The Christmas Goose
by Scottish poet William McGonagall (1830-1902), who is widely hailed as the writer of the worst poetry in the English language.
(Although he fancied himself the artistic equal of Shakespeare).
Mr. SMIGGS was a gentleman,
And he lived in London town;
His wife she was a good kind soul,
And seldom known to frown.
'Twas on Christmas eve,
And Smiggs and his wife lay cosy in bed,
When the thought of buying a goose
Came into his head.
So the next morning,
Just as the sun rose,
He jump'd out of bed,
And he donn'd his clothes,
Saying, ‘Peggy, my dear.
You need not frown,
For I'll buy you the best goose
In all London town.’
So away to the poultry shop he goes,
And bought the goose, as he did propose,
And for it he paid one crown,
The finest, he thought, in London town.
When Smiggs bought the goose
He suspected no harm,
But a naughty boy stole it
From under his arm.
Then Smiggs he cried, ‘Stop, thief!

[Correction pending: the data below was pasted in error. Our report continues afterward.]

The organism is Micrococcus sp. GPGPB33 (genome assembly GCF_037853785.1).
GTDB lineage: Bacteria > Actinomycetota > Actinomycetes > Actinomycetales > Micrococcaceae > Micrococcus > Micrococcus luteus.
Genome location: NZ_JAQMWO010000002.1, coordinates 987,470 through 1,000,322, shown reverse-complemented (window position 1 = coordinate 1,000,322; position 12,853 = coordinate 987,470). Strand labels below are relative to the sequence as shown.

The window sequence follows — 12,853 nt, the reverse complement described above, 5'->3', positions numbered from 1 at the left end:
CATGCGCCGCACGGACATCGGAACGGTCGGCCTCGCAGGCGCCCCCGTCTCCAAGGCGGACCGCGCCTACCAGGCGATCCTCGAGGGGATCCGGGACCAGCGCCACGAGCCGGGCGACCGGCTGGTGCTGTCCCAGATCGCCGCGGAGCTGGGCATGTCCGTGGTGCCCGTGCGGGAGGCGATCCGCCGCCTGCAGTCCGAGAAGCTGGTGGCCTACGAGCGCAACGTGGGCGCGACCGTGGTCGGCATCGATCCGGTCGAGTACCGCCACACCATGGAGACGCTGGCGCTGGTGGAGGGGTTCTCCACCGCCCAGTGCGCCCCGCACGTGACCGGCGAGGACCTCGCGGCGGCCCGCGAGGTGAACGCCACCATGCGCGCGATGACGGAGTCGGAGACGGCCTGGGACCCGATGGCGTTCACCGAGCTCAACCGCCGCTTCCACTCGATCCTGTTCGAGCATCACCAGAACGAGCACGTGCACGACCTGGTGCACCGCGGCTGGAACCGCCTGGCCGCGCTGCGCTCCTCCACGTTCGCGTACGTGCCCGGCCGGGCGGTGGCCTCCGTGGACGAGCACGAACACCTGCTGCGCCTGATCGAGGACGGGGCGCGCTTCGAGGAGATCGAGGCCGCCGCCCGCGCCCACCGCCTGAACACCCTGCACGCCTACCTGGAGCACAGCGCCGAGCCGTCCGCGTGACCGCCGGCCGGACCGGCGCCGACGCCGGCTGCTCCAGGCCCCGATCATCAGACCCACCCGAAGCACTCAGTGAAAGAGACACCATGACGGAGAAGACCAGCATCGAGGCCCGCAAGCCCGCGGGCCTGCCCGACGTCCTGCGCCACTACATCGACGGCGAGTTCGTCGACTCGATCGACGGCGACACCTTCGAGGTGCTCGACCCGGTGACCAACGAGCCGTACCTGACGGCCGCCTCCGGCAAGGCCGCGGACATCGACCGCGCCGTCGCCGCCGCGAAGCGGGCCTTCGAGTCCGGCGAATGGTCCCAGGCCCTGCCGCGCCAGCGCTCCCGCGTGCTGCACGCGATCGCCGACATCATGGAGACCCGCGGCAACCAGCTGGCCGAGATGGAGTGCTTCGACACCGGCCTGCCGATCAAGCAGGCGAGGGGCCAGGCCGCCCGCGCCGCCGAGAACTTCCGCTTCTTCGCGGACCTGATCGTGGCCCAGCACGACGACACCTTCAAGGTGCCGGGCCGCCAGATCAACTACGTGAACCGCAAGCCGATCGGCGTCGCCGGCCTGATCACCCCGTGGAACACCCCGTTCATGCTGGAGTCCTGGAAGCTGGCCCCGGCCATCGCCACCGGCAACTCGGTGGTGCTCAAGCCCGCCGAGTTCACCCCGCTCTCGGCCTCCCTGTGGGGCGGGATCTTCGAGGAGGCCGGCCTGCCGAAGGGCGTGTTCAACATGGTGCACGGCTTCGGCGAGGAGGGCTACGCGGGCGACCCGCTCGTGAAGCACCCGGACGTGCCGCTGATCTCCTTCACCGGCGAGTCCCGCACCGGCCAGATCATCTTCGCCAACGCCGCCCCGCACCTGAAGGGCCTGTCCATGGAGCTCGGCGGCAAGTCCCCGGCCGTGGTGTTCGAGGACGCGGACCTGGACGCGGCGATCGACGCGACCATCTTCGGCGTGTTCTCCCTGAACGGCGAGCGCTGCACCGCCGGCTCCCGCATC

Come back with my goose!’
But the naughty boy laugh'd at him,
And gave him much abuse.
But a policeman captur'd the naughty boy,
And gave the goose to Smiggs,
And said he was greatly bother'd
By a set of juvenile prigs.
So the naughty boy was put in prison
For stealing the goose.,
And got ten days' confinement
Before he got loose.
So Smiggs ran home to his dear Peggy,
Saying, ‘Hurry, and get this fat goose ready,
That I have bought for one crown;
So, my darling, you need not frown.’
‘Dear Mr Smiggs, I will not frown:
I'm sure 'tis cheap for one crown,
Especially at Christmas time --
Oh! Mr Smiggs, it's really fine.’
‘Peggy, it is Christmas time,
So let us drive dull care away,
For we have got a Christmas goose,
So cook it well, I pray.
‘No matter how the poor are clothed,
Or if they starve at home,
We'll drink our wine, and eat our goose,
Aye, and pick it to the bone.’